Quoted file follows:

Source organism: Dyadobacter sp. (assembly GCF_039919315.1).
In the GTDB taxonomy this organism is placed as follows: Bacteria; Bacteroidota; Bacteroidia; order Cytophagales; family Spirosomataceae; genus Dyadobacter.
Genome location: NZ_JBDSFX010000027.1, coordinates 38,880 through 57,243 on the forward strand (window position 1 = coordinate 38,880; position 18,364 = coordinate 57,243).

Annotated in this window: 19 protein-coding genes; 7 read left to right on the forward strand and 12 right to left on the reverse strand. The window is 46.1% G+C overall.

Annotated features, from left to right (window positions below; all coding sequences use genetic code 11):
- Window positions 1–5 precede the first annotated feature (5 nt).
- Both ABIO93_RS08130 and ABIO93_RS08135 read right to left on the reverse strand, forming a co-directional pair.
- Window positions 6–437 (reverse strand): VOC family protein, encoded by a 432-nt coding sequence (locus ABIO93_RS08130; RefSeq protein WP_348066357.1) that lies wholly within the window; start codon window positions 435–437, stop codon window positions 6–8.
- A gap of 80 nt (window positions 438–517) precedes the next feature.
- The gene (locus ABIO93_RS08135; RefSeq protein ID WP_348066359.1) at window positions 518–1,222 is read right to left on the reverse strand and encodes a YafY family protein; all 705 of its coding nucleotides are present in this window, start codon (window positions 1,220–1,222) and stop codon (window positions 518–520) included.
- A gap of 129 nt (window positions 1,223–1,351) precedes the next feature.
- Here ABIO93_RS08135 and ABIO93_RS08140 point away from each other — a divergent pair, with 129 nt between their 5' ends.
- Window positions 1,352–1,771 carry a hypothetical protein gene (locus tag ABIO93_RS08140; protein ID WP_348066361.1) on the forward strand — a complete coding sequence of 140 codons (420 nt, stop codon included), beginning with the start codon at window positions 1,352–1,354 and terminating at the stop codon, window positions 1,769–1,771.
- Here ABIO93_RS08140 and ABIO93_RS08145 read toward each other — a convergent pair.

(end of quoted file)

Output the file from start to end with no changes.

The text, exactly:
Source organism: Dyadobacter sp. (assembly GCF_039919315.1).
In the GTDB taxonomy this organism is placed as follows: Bacteria; Bacteroidota; Bacteroidia; order Cytophagales; family Spirosomataceae; genus Dyadobacter.
Genome location: NZ_JBDSFX010000027.1, coordinates 38,880 through 57,243 on the forward strand (window position 1 = coordinate 38,880; position 18,364 = coordinate 57,243).

Annotated in this window: 19 protein-coding genes; 7 read left to right on the forward strand and 12 right to left on the reverse strand. The window is 46.1% G+C overall.

Annotated features, from left to right (window positions below; all coding sequences use genetic code 11):
- Window positions 1–5 precede the first annotated feature (5 nt).
- Both ABIO93_RS08130 and ABIO93_RS08135 read right to left on the reverse strand, forming a co-directional pair.
- Window positions 6–437 (reverse strand): VOC family protein, encoded by a 432-nt coding sequence (locus ABIO93_RS08130; RefSeq protein WP_348066357.1) that lies wholly within the window; start codon window positions 435–437, stop codon window positions 6–8.
- A gap of 80 nt (window positions 438–517) precedes the next feature.
- The gene (locus ABIO93_RS08135; RefSeq protein ID WP_348066359.1) at window positions 518–1,222 is read right to left on the reverse strand and encodes a YafY family protein; all 705 of its coding nucleotides are present in this window, start codon (window positions 1,220–1,222) and stop codon (window positions 518–520) included.
- A gap of 129 nt (window positions 1,223–1,351) precedes the next feature.
- Here ABIO93_RS08135 and ABIO93_RS08140 point away from each other — a divergent pair, with 129 nt between their 5' ends.
- Window positions 1,352–1,771 carry a hypothetical protein gene (locus tag ABIO93_RS08140; protein ID WP_348066361.1) on the forward strand — a complete coding sequence of 140 codons (420 nt, stop codon included), beginning with the start codon at window positions 1,352–1,354 and terminating at the stop codon, window positions 1,769–1,771.
- Here ABIO93_RS08140 and ABIO93_RS08145 read toward each other — a convergent pair.